The main conflict in the book is an external conflict concerning White Fang. The conflict is wolf vs. man. The conflict is that White Fang must learn to suppress his natural instincts in order to live according to man’s ways. White Fang is a wild wolf at heart, he has all of the natural instincts of the wild. When he goes to live with different “gods” he must live by their rules meaning that he must suppress his natural instincts. During his early life, White Fang lives as a wild wolf with his mother, Kiche. They then live with an Indian village where Grey Beaver is their master. During the time in which White Fang is under Grey Braver’s mastery, he must obey him. Humans demand obedience and respect from dogs so White Fang must yield to anything Grey Beaver says. Obeying a “god” however, requires doing whatever the human wants and therefore White Fang must suppress his natural instincts. One example of this is that White Fang snarls when he is petted by humans. His natural instinct would be to not allow anyone to touch him because it is a threat to his survival but White Fang must allow his master to touch him. During his stay in the Indian Camp, White Fang develops many urges and he must fight all of them. He remembers the time in which he did not have a master and remembers how he could roam free and misses that. White Fang then lives with an abusive owner, Beauty Smith. He is treated as an exhibit and like a fighting pawn in a game of bets. In this environment, White Fang must fight not for food but for human viewing pleasure which goes against his instincts of hunting for food. White Fang then goes to live with a loving owner, Weedon Scott. White Fang has never experienced or seen love so he is surprised by certain love demonstrative actions like hugging. When Weedon Scott hugs his mother, White Fang interprets that as a hostile act and he almost attacks her. Also, White Fang does not understand human laws of hunting. One example of this is when he kills fifty chickens and shows them to Weedon Scott as if he has done an amazing thing. Weedon Scott is not happy about this because White Fang killed domesticated animals. In the wild, any animal is up for grabs, or in other words, any animal can be killed for food at any moment. The conflict is resolved when White Fang starts loving Weedon Scott and starts deeply respecting mankind. He is willing to change his ways for mankind and he starts expressing loyalty and faithfulness towards Scott. Scott shows White Fang the order and respect of civilization which allows White Fang to live at peace with both his wolf and dog parts. Throughout the novel there is a constant struggle between White Fang’s natural instincts and man’s laws, but in the end White Fang learns to easily suppress his instincts in order to follow his love-master’s orders.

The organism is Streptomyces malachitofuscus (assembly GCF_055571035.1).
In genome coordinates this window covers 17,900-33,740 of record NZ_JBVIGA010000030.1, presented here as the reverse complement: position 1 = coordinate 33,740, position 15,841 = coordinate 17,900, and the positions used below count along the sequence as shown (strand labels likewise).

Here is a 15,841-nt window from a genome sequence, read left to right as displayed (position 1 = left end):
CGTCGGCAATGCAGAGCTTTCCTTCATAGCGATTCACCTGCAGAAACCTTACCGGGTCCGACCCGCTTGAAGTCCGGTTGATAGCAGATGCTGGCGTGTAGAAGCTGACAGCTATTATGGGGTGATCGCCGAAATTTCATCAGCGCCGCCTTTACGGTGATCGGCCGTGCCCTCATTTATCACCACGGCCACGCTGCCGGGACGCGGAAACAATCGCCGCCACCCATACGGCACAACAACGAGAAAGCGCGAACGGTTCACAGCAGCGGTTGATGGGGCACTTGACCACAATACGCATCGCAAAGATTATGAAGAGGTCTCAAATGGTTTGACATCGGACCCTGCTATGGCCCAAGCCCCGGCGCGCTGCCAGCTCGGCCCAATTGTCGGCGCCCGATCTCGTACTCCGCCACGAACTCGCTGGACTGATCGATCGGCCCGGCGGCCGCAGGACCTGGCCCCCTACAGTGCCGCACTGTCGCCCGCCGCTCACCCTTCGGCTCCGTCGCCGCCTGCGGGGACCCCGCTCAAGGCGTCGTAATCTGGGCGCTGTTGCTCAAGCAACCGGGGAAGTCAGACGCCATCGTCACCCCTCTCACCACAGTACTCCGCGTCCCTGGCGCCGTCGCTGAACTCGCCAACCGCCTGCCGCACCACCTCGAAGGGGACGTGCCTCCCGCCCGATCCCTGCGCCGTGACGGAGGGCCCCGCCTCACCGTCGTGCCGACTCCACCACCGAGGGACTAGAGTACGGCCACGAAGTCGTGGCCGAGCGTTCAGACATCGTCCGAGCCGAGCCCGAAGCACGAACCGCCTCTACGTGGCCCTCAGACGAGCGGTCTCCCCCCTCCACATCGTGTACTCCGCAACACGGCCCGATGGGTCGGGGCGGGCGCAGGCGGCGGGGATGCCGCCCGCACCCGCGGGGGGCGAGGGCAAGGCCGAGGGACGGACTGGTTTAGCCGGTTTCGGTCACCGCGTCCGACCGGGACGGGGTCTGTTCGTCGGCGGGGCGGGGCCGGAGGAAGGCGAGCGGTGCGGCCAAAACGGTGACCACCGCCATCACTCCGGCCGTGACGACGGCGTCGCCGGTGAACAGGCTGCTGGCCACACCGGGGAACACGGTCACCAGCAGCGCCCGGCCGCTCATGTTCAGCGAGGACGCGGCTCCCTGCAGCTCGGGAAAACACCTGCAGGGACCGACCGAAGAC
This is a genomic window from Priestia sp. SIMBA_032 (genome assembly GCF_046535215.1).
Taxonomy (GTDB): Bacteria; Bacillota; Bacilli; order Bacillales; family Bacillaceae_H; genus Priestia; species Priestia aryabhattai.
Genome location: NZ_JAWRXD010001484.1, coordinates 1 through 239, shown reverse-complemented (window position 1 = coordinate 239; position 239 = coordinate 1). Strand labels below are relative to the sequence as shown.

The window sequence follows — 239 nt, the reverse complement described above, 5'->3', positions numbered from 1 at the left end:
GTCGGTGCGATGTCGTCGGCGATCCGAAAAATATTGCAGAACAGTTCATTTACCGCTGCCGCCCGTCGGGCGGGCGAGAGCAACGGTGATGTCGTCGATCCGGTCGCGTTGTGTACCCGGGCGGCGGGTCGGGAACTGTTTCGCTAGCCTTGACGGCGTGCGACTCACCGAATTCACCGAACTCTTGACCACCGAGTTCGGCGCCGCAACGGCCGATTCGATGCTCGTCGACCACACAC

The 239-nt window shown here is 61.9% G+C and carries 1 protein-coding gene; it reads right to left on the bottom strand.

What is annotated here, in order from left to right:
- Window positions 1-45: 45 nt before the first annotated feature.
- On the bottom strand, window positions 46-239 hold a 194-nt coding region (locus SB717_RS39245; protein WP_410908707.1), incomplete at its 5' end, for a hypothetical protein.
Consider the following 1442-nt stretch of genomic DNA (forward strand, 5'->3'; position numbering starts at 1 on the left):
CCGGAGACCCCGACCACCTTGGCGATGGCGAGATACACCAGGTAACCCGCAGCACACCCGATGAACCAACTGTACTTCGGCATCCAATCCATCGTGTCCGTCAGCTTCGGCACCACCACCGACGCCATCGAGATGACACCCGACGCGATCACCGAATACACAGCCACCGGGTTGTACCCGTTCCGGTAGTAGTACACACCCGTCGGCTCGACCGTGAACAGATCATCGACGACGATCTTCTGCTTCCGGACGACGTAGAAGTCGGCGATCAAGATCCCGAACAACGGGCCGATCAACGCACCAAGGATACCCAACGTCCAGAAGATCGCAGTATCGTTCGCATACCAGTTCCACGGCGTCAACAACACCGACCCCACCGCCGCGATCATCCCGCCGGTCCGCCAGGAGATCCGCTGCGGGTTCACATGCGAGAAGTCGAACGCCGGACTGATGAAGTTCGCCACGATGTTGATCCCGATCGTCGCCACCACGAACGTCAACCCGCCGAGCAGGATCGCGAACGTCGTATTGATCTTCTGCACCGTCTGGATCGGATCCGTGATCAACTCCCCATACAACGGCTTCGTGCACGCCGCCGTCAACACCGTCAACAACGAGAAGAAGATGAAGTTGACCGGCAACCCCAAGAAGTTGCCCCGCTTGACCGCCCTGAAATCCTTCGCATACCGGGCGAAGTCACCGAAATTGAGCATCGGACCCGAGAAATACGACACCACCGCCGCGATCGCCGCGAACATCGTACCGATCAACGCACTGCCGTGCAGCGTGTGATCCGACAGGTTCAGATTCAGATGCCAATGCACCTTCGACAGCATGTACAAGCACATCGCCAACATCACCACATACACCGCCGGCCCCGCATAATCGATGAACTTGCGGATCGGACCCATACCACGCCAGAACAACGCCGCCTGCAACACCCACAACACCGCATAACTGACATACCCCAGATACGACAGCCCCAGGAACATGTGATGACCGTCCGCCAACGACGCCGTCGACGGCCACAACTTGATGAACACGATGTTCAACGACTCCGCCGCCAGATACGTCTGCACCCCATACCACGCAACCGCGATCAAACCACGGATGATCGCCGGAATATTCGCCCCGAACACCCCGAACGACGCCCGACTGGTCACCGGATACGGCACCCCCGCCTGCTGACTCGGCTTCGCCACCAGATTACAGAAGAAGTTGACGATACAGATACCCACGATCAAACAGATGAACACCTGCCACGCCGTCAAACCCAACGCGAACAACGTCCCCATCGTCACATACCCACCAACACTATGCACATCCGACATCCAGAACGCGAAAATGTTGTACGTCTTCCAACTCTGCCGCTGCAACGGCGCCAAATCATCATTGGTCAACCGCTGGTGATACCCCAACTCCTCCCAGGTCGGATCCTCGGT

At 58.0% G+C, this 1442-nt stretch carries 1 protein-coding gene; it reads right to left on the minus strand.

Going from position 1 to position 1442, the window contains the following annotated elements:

The most important theme of the book is that only the fittest survive. One example of how the theme of survival of the fittest is portrayed in the book is that only White Fang survives the famine with his family. He is the strongest cub so he is able to survive it, but his siblings are not so lucky. Another example is that White Fang is able to adapt to every environment that he is put through. He learns the laws of each place and uses his strength and courage to protect himself from any danger in each environment. When White Fang lives with the Indians and he is persecuted by Lip– Lip and the other puppies, he learns that he must become the strongest, the smartest, and fastest out of all the puppies in the village in order to survive. A final example of how survival of the fittest is the main message of this book is when the narrator explains the main rule of life in the wild. The main rule is, “ The aim of life was meat… The law was: Eat or be eaten” (London 111; ch. 8). This quote means that all animals in the wild must fight to stay alive and only the strongest will survive. White Fang is the embodiment of the concept of only the fittest survive because he goes through many different challenges yet he able to survive due to his ability to quickly adapt. These challenges include fighting other dogs, obeying new masters, and becoming lovable and tamable. Throughout the novel, London wants the readers to take away the concept that being strong takes you far in the wild.
This essay has been submitted by a student. This is not an example of the work written by our professional essay writers. You can order our professional work here.